A version of this article is published by the Financial Times.
Assiduous readers of this column may recall that for the best part of the past 15 years I have been a great fan of the cooking of chef Antonin Bonnet.
I first came across Bonnet when he was head chef of The Greenhouse in London’s Mayfair and then I followed him on his return to his native France to enjoy his cooking at Le Sergent Recruteur on Paris’s Île Saint-Louis.
After this restaurant closed, our friendship took a new path when I played the role of listener as Bonnet, undecided whether to further his career in Paris or London, sought my advice. We lost touch but then via a reader I heard some good news – Bonnet had found a new home at a restaurant called Quinsou in the rue de L’Abbé Grégoire in Paris’s 6th arrondissement. I hurried along.
As soon as I turned into this small street I realised its importance to French cooking. On the other side, with its front door almost opposite that of the restaurant, is the imposing façade of the École Ferrandi, the French school of culinary arts that has turned out perhaps more talented chefs than anywhere else in this city. Quinsou had been, before Bonnet moved in, a bar/café where the students used to gather.
Today, Bonnet teaches the occasional class across the road and relishes its location for the attention it draws. ‘Quite a few teachers, some very well known professional chefs, call in here for something to eat either before or after they have taught a class', Bonnet explained to me. ‘There is nothing quite as satisfying as the praise from one’s peers.’
What I have always enjoyed about Bonnet’ s style of cooking is the combination he brings of a classical French training with an Anglo-Saxon respect for the importance of the customer. This combination is enshrined in a poster on display, right by the bar and clearly visible as one crosses the threshold. The poster, written in a strong black typeface and composed by graphic designer Anthony Burrill, reads simply, ‘WORK HARD & BE NICE TO PEOPLE’.
This slogan, which should ideally be on the wall of every restaurant, is particularly pertinent here because since he opened Quinsou in September 2016 Bonnet has served a set menu of four courses at dinner for €48 (three for €33 at lunch), with a few extras, of course. This policy has caused a certain amount of confrontation with customers although now it is explained to everyone when they make their reservation and Bonnet has learnt to have an extra fish course available for those who do not eat meat as well as an alternative meat course for those who do not enjoy the pigeon that was the main course on the night I ate there.
Bonnet’s menu, a single piece of paper attached to a piece of card, has an asterisk to the left of the four dishes that constitute the set menu. The other two, an additional fish dish and another dessert, as well as the two dishes for tables to nibble on, a plate of pork chorizo and oysters from Utah Beach in Normandy, are there for anyone who is truly hungry.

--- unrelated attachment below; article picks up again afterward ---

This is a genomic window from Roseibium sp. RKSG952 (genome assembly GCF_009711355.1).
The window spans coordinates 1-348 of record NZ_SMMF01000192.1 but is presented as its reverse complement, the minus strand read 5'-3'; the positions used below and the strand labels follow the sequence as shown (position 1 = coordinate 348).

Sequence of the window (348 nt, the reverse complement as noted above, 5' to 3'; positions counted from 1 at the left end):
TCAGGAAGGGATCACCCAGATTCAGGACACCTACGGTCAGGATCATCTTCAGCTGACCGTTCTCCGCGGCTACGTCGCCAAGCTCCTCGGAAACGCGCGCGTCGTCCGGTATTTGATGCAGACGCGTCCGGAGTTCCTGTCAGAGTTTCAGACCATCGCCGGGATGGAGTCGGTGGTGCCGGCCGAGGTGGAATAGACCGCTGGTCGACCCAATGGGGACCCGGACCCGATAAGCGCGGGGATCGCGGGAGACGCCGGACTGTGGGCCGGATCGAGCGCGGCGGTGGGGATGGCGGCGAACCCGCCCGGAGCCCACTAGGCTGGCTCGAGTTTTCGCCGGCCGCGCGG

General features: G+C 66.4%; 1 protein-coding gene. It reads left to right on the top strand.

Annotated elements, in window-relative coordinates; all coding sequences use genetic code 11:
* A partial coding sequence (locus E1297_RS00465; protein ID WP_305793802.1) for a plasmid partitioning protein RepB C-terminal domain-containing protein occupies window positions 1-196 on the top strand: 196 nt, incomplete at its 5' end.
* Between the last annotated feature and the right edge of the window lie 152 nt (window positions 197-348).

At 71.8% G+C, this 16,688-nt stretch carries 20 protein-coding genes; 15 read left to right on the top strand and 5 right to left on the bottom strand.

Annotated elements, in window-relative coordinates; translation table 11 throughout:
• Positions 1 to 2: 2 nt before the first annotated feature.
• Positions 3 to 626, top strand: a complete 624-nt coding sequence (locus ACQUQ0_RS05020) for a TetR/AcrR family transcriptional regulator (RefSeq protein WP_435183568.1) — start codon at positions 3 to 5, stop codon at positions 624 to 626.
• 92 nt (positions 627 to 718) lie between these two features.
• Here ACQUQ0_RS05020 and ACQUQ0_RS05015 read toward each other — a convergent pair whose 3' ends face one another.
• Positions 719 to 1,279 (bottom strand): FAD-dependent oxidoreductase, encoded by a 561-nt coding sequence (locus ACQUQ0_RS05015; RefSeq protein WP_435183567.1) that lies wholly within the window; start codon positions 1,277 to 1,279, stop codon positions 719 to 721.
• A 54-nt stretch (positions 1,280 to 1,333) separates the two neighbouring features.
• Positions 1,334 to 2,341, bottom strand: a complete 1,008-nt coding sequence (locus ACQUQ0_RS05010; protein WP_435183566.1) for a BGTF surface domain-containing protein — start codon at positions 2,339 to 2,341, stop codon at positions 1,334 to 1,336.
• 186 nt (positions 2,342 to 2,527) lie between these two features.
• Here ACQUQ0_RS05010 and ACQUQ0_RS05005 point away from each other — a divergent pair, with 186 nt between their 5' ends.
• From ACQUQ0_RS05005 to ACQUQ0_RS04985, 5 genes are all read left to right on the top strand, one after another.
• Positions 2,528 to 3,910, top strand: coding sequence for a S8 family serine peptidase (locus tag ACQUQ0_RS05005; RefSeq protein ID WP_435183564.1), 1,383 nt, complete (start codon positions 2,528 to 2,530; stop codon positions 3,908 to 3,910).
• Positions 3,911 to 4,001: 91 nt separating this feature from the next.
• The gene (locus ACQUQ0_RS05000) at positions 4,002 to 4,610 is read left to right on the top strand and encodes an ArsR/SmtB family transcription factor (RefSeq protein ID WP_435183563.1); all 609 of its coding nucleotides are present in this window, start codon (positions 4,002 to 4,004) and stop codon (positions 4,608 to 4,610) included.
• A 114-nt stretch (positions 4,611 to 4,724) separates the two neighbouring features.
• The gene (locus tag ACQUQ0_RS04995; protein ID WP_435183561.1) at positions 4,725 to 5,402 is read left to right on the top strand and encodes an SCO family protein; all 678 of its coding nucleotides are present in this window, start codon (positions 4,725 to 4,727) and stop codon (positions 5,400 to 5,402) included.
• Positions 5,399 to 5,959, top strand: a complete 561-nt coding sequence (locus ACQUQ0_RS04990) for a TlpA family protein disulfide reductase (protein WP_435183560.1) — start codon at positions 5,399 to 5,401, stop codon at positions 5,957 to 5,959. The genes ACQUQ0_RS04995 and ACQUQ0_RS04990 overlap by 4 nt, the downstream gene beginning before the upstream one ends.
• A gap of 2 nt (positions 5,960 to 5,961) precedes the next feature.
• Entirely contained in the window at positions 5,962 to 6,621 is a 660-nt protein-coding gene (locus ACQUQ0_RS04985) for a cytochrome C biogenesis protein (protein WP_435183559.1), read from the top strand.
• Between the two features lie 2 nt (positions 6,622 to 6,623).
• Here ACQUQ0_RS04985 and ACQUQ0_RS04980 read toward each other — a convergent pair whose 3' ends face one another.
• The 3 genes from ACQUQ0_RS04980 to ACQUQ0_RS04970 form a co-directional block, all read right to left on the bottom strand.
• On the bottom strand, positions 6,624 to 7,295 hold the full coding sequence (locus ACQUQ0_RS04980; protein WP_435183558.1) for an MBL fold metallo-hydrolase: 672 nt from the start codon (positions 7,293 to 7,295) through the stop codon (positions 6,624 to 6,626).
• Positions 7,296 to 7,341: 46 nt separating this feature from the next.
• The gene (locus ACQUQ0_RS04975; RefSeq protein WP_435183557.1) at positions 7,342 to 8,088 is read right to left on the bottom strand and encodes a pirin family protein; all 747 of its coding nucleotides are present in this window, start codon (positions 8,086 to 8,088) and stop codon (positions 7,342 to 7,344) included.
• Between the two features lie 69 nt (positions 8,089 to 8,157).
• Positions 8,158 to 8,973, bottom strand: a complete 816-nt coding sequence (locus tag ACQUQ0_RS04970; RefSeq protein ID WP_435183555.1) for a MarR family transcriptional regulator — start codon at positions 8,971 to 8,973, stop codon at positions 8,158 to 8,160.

I was, so I began with the oysters. Plump and served in their shells, they displayed the Japanese influence that has also been a feature of Bonnet’s cooking I have long admired. These had been coated in dashi, Japanese stock, which gave the dish an extra shot of umami. It was further enlivened with the zest of yuzu, the Japanese citrus. Below is his rendition of sea bream carpaccio.
Two other fish courses followed. A small piece of pollack, slightly warm with grilled new season’s shallots and then a stunning piece of brill on top of freshly shelled peas and new potatoes on to which my waitress gently poured a dish of delicious beurre blanc. The pigeon main course was good, principally because of the combination served alongside of cherries, baby turnips and Swiss chard and partly because Bonnet has learnt how bloody he can serve this particular bird. An apricot dessert provided an excellent finale.
From an exceptionally well-conceived, comprehensive and well-priced wine list I drank a glass of Equipos Navazos Fino sherry (€11), a glass of 2016 Austrian Riesling from Loimer (€7), and a glass of peach wine (€5) that Bonnet had made from last year’s peaches.
Because Bonnet writes his menus every morning, there is little chance of repetition but he seems to relish this new challenge. ‘For tomorrow’s menu, I am excited, because every Wednesday a woman drives up from the coast with 50 live lobsters in the back of her car. I will buy 10 of them and they will be on tomorrow night’s menu.’
Bonnet is also relishing being on his own. In the past he has worked with wealthy backers who have acceded to his every request. Now, his team has to work to generate the funds to achieve new purchases such as Zalto wine glasses. But as Quinsou is now full most evenings and on Saturday lunch, when Bonnet’s two daughters join in the fun, this is eminently possible. 'Everyone seems to be happy', said Bonnet with a smile. ‘My team in the kitchen, my front of house, my daughters whom I can walk to school, even the bank manager.’ And so, of course, will anyone be who eats here.
Quinsou 33 rue de l’Abbé Grégoire, 75006 Paris; tel +33 (0)1 42 22 66 09.
Open Tuesday to Saturday lunch and dinner.
Quinsou reopens at lunchtime this Wednesday 23 August.